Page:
The Fed’s hawkish stance
For those who thought Janet Yellen a dyed-in-the-wool dove, her Jackson Hole speech on Friday gave pause as she endorsed fellow policymakers’ recent statements that the US economy was strong enough to warrant interest rate rises. Markets quickly adjusted, with the chance of a hike in September leaping from 32% to 42%, up from 22% a week ago. Ten year treasury yields jumped as much as 9bp, while the DXY dollar index rose 0.8%. We think the market has correctly reset its expectations about the US economic outlook and likely Federal Reserve responses. The implication for global asset markets is not altogether encouraging.
The current US economic situation satisfies the Fed’s dual policy mandate. The labour market is reaching full employment as judged by rising wage pressure, high levels of job openings and gradually slowing employment growth. The Fed seems likely to achieve its 2% consumer price inflation target in the coming few months as the year-on-year drag from collapsed oil prices fully wears off and prices are pressured higher by robust domestic demand as signalled by solid revolving consumer credit growth and sharply rising residential rents.
What this indubitably means is that a reliable global central bank “put” is no longer in place. The problem is that a “lower forever” assumption by investors drove the yieldchasing rally seen since the shock Brexit vote in late June. This rally was odd as prices of risk-on assets (equities) rallied in unison with risk-off assets (bonds, gold, and Japanese yen), while most investors left themselves short-volatility. Such complacent positioning inevitably leaves the market vulnerable to inflationary signals or statements of policy intent such as Yellen offered on Friday.
The good news is that the US does not face an imminent recession risk.
1) Inflationary pressure maybe on the up, but it is not sufficient to make the Fed actively fight price rises. Despite recent hawkish talk from policymakers, a slow and steady rate hike path remains most likely.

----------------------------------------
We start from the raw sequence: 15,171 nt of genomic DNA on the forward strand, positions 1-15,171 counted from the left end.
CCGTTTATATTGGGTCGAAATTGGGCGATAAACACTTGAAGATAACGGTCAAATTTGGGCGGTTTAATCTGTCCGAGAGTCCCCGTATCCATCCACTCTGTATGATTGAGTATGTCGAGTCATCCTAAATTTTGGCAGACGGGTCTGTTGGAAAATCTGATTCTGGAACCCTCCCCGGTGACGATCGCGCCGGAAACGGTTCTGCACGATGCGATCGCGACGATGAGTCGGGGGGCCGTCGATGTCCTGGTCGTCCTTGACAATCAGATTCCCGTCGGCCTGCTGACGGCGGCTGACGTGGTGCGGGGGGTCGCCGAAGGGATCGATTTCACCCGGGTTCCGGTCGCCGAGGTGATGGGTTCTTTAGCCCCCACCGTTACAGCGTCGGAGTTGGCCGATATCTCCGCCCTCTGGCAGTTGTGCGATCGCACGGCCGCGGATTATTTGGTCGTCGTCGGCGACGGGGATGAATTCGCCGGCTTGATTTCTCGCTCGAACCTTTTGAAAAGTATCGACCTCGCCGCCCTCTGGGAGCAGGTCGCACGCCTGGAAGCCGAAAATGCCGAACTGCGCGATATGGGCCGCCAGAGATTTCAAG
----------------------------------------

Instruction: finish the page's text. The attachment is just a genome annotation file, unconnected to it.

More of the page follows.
2) The current real cost of capital is still significantly below our return on invested capital measure. This means that US corporations can still make profitable investments during the initial phase of rate hikes, which limits the chances of a widespread recession.
3) While US corporate profits (as recorded in the national accounts) for 2Q16 fell -2.4% on a sequential basis, the outlook has slightly improved as the drag from the oil and gas sector should lessen due to a stabilisation of hydrocarbon prices. To be sure, a roaring profits recovery is unlikely due to sluggish economic growth, rising wages, a lingering inventory overhang issue and the strong US dollar. At best, the US corporate return on invested capital should remain stable at 5.4% (see chart).
Bringing things together, US economic growth and profits are unlikely to crater, however the economy is transitioning to a phase when real interest rates are more likely to rise than to fall. As a result, volatility seems set to increase. Alas, very high levels of cross-asset class correlation mean there are no obvious sanctuaries where positive absolute returns are likely to be earned. Looking ahead, we would advise investors to shorten duration of fixed income positions and generally lighten up on risky assets.